Jan 21, 2022

Gov. signs bill to provide relief for Kansas health care workers

Posted Jan 21, 2022 8:00 PM
photo courtesy office of Governor Laura Kelly
photo courtesy office of Governor Laura Kelly

TOPEKA – On Friday, Governor Laura Kelly signed House Bill 2477, which extends provisions in Executive Orders 22-01 and 22-02 until January 20, 2023. HB 2477 allows staffing flexibility at health care and long-term care facilities throughout the state to address staffing shortages that continue to strain the health care system. 

“This legislation will mitigate the shortage of health care providers while we deal with the Omicron surge,” Governor Laura Kelly said. “I want to thank the Legislature for their bipartisan support and swift action to get this bill to my desk. Our front-line health care workers have been overwhelmed by the highly contagious Omicron variant, and they need our support now.”  

“This legislation will not alleviate all the problems hospitals are facing. Ultimately, what will alleviate the strain on our front-line medical workers is getting yourself and your children vaccinated and boosted. Vaccines are safe, they’re free and effective, and they are the easiest way to protect yourself and your loved ones,” Governor Kelly said.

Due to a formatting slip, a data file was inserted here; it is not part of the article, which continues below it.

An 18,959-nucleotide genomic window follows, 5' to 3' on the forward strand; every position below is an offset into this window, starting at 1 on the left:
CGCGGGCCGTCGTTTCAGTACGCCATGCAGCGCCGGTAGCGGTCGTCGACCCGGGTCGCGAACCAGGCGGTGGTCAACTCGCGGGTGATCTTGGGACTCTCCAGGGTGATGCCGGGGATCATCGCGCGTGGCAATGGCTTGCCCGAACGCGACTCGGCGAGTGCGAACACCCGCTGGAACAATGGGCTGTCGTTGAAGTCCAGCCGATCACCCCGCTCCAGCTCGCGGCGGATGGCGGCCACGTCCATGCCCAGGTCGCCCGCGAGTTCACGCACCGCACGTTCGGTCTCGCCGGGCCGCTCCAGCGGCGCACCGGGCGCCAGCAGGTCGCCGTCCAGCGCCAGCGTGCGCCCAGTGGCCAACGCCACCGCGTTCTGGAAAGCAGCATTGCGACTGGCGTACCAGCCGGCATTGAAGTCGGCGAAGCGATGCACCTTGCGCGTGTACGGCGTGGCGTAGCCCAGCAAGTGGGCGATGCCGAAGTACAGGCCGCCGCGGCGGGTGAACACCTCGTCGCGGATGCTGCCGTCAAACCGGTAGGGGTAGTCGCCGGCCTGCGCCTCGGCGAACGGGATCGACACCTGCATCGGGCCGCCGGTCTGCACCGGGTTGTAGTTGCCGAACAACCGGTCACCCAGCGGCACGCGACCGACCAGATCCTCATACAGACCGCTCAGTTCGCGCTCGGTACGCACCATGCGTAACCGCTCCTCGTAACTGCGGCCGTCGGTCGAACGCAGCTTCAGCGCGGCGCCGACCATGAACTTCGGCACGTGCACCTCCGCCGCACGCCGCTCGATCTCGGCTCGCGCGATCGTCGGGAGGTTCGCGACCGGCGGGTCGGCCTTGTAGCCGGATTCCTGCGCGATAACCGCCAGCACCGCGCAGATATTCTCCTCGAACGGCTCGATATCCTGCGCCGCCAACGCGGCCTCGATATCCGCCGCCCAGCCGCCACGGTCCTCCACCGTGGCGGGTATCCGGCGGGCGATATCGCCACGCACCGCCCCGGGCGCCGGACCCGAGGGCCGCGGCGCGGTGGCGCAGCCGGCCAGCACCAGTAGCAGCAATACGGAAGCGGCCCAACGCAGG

TOPEKA — On Friday afternoon, Governor Laura Kelly will deliver brief remarks and take action on House Bill 2477.  This bill enacts into law two Executive Orders that provide staffing flexibility to address staffing shortages in health care and long term care facilities due to the surge in COVID-19 cases.

Kelly originally issued the two executive orders January 6.  One allows hospital staff to perform a broader range of duties. The other makes licensing of nursing home workers more flexible so homes can hire people whose licenses have lapsed and fill less-skilled jobs with workers who have relatively little or no previous training.

The declaration also suspended rules and regulations if “strict compliance” would hinder efforts to address their problems.

“We’re creating flexibility to allow routine care to be provided by alternative staff so that the more complex and serious cases can be handled by clinical staff,” Kelly said during Jan. 6, Statehouse news conference.

The state’s emergency management laws limited the declaration to 15 days and were set to expire. Lawmakers voted to extended it. The Senate approved the bill 36-2, and the House approved minor changes in the the Senate version 96-4, sending the bill to Gov. Kelly. Kelly said she wants to keep it in place through March. 

- The Associated Press contributed to this report